For instance, recent frictions threatened to split the ruling Nepal Communist Party, but the Chinese envoy to Nepal played an active role to keep the party intact. China, which helped united Nepal’s communist parties into a single political vehicle in the first place, wants the Nepal Communist Party to remain united — and in power. Still, overall the outbreak of COVID-19 is unlikely to change Nepali people’s perception of China.
The United States
Nepal’s relations with the United States will depend on the government’s response to the $500 million U.S. grant under the Millennium Challenge Corporation (MCC). Both countries signed the grant in September 2017, but Nepal’s parliament is yet to endorse it due to a divergence within the ruling party. Some senior Nepal Communist Party leaders strongly oppose the deal, arguing that the MCC is part of Washington’s Indo-Pacific Strategy and thus has military components. Prime Minister K.P. Sharma Oli is in favor of endorsing the deal without any delay but has struggled from find support from other leaders within his party. As per the agreement, the MCC grant should be endorsed by Nepal’s parliament by June 2020. Nepal’s government has summoned parliament for the summer season to present its policy program, but it is unclear if and when Oli’s government will table the MCC proposal. A taskforce formed by the Nepal Communist Party has suggested that the government accept the grant only after amending some provisions of the 2017 deal.
If Nepal fails to endorse the MCC grant, it will have a negative impact on current efforts to bring in more FDI from developed countries. Reneging on a years-old deal would signal that there is not a proper investment climate in Nepal.
In the post-COVID-19 era, another major challenge for Nepal will be to seek out new destinations for unemployed youths. After the economic crises in India, Gulf countries, and Malaysia — which combined host millions of Nepali migrant workers — thousands of Nepali workers have already lost their jobs. They are asking the Nepali government to arrange flights to bring them home. As Nepal cannot provide enough jobs for all its unemployed youths, Nepal should explore new destinations where it can send its workers. This is also necessary to rebuild Nepal’s economy, because remittances contribute between 24 and 27 percent of the country’s GDP. Nepal now will have to find out other countries where both skilled and unskilled manpower can get employment.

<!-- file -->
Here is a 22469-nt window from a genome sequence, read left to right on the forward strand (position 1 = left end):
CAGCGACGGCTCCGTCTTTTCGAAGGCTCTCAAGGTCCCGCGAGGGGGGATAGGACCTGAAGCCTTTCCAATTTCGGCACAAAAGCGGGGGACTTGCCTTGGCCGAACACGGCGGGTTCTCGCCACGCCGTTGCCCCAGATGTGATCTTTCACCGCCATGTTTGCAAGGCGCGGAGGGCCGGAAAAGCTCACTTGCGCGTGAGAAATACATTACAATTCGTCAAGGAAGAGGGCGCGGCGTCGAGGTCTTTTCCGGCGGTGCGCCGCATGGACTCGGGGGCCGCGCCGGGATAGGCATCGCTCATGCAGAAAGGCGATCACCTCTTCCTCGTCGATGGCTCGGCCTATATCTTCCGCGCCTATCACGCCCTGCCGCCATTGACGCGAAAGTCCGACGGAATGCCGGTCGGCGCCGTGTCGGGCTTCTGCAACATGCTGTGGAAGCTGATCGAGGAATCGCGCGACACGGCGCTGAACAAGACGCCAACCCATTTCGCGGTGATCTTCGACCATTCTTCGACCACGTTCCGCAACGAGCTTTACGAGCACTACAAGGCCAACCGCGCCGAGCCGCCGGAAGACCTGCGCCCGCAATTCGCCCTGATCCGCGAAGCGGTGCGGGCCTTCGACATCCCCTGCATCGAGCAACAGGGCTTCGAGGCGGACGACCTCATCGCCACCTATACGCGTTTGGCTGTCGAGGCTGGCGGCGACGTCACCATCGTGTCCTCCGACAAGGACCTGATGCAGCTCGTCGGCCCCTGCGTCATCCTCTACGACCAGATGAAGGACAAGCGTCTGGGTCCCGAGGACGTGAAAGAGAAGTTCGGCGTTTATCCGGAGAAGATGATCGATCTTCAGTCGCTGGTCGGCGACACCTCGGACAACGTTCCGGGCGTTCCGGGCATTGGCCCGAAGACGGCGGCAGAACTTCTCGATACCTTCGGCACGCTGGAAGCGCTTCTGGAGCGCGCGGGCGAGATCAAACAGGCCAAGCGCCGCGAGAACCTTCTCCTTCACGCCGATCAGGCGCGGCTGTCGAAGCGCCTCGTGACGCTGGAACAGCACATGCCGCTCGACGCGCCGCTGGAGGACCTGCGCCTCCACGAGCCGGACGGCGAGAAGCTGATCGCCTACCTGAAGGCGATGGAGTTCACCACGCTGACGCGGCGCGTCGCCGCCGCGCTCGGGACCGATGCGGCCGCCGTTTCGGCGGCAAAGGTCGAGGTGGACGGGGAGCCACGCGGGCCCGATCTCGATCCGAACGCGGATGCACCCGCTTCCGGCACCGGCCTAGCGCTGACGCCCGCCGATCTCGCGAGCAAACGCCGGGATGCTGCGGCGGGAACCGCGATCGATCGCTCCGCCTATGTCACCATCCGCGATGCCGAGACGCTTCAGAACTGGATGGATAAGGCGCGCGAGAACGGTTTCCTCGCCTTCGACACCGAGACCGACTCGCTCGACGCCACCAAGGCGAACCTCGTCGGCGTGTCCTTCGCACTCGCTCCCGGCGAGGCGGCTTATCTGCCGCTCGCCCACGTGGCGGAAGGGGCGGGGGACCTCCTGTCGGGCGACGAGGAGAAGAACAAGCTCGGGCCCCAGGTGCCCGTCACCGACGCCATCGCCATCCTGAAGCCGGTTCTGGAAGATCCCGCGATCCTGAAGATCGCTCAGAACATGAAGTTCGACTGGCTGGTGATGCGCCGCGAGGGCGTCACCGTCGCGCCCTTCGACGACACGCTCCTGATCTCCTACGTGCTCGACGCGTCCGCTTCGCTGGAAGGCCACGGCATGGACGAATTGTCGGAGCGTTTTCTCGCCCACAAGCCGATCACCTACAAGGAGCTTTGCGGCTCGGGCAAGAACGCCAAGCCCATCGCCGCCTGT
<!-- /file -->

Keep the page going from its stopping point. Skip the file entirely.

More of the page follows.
Similarly, Nepal needs robust economic diplomacy to bring in big economic assistance packages from developed countries. Due to the effects of COVID-19, developed countries may not be in a comfortable position to provide major assistance but Nepal needs to make an effort to draw such support. Similarly, extra measures should be taken to bring more FDI from other countries. Since last year, the government has been taking a series of steps to ease the process of attracting FDI, but still there are legal hassles.
Another challenge before the government is to revive Nepal’s tourism sector as soon as possible. Tourism, which provides employment to half-a-million people, is a vital part of the country’s economy. Once the COVID-19 crisis is over, Nepal needs to assure international tourists that the country is safe. At the same time, it has a responsibility to create necessary infrastructure to keep international tourists safe during their stay in Nepal.